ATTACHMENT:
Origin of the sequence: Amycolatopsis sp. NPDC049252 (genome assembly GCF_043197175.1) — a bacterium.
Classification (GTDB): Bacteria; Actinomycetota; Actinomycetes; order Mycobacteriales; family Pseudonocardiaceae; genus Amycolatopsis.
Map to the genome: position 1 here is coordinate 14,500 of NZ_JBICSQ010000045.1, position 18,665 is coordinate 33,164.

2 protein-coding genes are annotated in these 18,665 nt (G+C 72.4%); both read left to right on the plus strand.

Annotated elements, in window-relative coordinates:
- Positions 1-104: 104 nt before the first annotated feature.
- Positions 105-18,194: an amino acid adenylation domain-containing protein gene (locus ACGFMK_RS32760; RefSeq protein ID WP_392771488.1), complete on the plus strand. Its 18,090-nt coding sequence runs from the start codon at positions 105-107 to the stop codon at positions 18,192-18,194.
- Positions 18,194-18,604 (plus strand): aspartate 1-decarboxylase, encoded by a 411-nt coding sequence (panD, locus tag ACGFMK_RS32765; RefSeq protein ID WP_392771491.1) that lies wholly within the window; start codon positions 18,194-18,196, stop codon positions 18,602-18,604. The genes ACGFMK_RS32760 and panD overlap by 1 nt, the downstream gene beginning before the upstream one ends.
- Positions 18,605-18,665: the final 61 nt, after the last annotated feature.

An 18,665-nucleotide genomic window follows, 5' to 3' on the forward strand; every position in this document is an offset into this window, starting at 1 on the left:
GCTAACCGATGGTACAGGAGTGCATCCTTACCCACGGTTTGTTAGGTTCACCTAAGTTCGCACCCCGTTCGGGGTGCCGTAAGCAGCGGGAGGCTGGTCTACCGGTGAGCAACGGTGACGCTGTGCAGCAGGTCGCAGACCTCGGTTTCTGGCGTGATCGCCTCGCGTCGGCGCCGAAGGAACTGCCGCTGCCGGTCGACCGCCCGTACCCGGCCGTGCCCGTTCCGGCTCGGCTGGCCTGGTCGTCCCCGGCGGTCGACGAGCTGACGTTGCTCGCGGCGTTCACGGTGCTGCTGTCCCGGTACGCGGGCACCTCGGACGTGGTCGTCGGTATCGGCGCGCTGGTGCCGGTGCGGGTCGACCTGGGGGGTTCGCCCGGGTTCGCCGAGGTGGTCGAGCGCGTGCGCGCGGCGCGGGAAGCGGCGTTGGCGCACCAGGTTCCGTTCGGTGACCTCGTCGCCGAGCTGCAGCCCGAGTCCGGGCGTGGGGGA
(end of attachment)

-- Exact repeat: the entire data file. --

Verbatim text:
Origin of the sequence: Amycolatopsis sp. NPDC049252 (genome assembly GCF_043197175.1) — a bacterium.
Classification (GTDB): Bacteria; Actinomycetota; Actinomycetes; order Mycobacteriales; family Pseudonocardiaceae; genus Amycolatopsis.
Map to the genome: position 1 here is coordinate 14,500 of NZ_JBICSQ010000045.1, position 18,665 is coordinate 33,164.

2 protein-coding genes are annotated in these 18,665 nt (G+C 72.4%); both read left to right on the plus strand.

Annotated elements, in window-relative coordinates:
- Positions 1-104: 104 nt before the first annotated feature.
- Positions 105-18,194: an amino acid adenylation domain-containing protein gene (locus ACGFMK_RS32760; RefSeq protein ID WP_392771488.1), complete on the plus strand. Its 18,090-nt coding sequence runs from the start codon at positions 105-107 to the stop codon at positions 18,192-18,194.
- Positions 18,194-18,604 (plus strand): aspartate 1-decarboxylase, encoded by a 411-nt coding sequence (panD, locus tag ACGFMK_RS32765; RefSeq protein ID WP_392771491.1) that lies wholly within the window; start codon positions 18,194-18,196, stop codon positions 18,602-18,604. The genes ACGFMK_RS32760 and panD overlap by 1 nt, the downstream gene beginning before the upstream one ends.
- Positions 18,605-18,665: the final 61 nt, after the last annotated feature.

An 18,665-nucleotide genomic window follows, 5' to 3' on the forward strand; every position in this document is an offset into this window, starting at 1 on the left:
GCTAACCGATGGTACAGGAGTGCATCCTTACCCACGGTTTGTTAGGTTCACCTAAGTTCGCACCCCGTTCGGGGTGCCGTAAGCAGCGGGAGGCTGGTCTACCGGTGAGCAACGGTGACGCTGTGCAGCAGGTCGCAGACCTCGGTTTCTGGCGTGATCGCCTCGCGTCGGCGCCGAAGGAACTGCCGCTGCCGGTCGACCGCCCGTACCCGGCCGTGCCCGTTCCGGCTCGGCTGGCCTGGTCGTCCCCGGCGGTCGACGAGCTGACGTTGCTCGCGGCGTTCACGGTGCTGCTGTCCCGGTACGCGGGCACCTCGGACGTGGTCGTCGGTATCGGCGCGCTGGTGCCGGTGCGGGTCGACCTGGGGGGTTCGCCCGGGTTCGCCGAGGTGGTCGAGCGCGTGCGCGCGGCGCGGGAAGCGGCGTTGGCGCACCAGGTTCCGTTCGGTGACCTCGTCGCCGAGCTGCAGCCCGAGTCCGGGCGTGGGGGA